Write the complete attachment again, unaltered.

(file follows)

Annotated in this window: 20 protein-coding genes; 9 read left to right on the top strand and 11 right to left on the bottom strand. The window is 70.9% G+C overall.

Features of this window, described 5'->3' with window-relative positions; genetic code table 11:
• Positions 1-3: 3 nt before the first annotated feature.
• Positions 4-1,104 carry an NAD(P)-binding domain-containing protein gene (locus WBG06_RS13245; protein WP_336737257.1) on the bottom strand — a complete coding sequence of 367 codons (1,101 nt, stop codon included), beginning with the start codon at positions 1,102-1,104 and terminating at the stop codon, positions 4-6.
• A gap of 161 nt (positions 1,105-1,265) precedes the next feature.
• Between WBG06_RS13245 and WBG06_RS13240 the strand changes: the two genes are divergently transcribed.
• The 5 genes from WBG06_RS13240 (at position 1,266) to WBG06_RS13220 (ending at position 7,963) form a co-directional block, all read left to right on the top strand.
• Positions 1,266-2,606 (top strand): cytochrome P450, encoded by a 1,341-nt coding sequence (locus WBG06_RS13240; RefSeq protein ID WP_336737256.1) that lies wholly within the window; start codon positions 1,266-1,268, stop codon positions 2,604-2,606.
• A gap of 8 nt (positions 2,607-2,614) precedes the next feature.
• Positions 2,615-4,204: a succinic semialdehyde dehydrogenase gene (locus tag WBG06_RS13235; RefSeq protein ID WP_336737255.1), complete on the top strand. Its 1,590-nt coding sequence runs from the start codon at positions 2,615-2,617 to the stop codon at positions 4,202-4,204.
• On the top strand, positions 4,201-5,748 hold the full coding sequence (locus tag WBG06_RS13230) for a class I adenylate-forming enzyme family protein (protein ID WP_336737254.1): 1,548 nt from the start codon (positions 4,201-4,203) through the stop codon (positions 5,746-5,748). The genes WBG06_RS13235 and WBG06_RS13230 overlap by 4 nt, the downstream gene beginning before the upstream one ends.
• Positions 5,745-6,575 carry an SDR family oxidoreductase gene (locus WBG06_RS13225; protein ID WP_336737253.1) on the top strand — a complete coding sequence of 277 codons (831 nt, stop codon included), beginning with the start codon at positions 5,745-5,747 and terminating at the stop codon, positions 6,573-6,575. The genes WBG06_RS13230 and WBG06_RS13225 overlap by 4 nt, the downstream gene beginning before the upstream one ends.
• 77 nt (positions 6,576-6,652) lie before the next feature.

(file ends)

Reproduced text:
Annotated in this window: 20 protein-coding genes; 9 read left to right on the top strand and 11 right to left on the bottom strand. The window is 70.9% G+C overall.

Features of this window, described 5'->3' with window-relative positions; genetic code table 11:
• Positions 1-3: 3 nt before the first annotated feature.
• Positions 4-1,104 carry an NAD(P)-binding domain-containing protein gene (locus WBG06_RS13245; protein WP_336737257.1) on the bottom strand — a complete coding sequence of 367 codons (1,101 nt, stop codon included), beginning with the start codon at positions 1,102-1,104 and terminating at the stop codon, positions 4-6.
• A gap of 161 nt (positions 1,105-1,265) precedes the next feature.
• Between WBG06_RS13245 and WBG06_RS13240 the strand changes: the two genes are divergently transcribed.
• The 5 genes from WBG06_RS13240 (at position 1,266) to WBG06_RS13220 (ending at position 7,963) form a co-directional block, all read left to right on the top strand.
• Positions 1,266-2,606 (top strand): cytochrome P450, encoded by a 1,341-nt coding sequence (locus WBG06_RS13240; RefSeq protein ID WP_336737256.1) that lies wholly within the window; start codon positions 1,266-1,268, stop codon positions 2,604-2,606.
• A gap of 8 nt (positions 2,607-2,614) precedes the next feature.
• Positions 2,615-4,204: a succinic semialdehyde dehydrogenase gene (locus tag WBG06_RS13235; RefSeq protein ID WP_336737255.1), complete on the top strand. Its 1,590-nt coding sequence runs from the start codon at positions 2,615-2,617 to the stop codon at positions 4,202-4,204.
• On the top strand, positions 4,201-5,748 hold the full coding sequence (locus tag WBG06_RS13230) for a class I adenylate-forming enzyme family protein (protein ID WP_336737254.1): 1,548 nt from the start codon (positions 4,201-4,203) through the stop codon (positions 5,746-5,748). The genes WBG06_RS13235 and WBG06_RS13230 overlap by 4 nt, the downstream gene beginning before the upstream one ends.
• Positions 5,745-6,575 carry an SDR family oxidoreductase gene (locus WBG06_RS13225; protein ID WP_336737253.1) on the top strand — a complete coding sequence of 277 codons (831 nt, stop codon included), beginning with the start codon at positions 5,745-5,747 and terminating at the stop codon, positions 6,573-6,575. The genes WBG06_RS13230 and WBG06_RS13225 overlap by 4 nt, the downstream gene beginning before the upstream one ends.
• 77 nt (positions 6,576-6,652) lie before the next feature.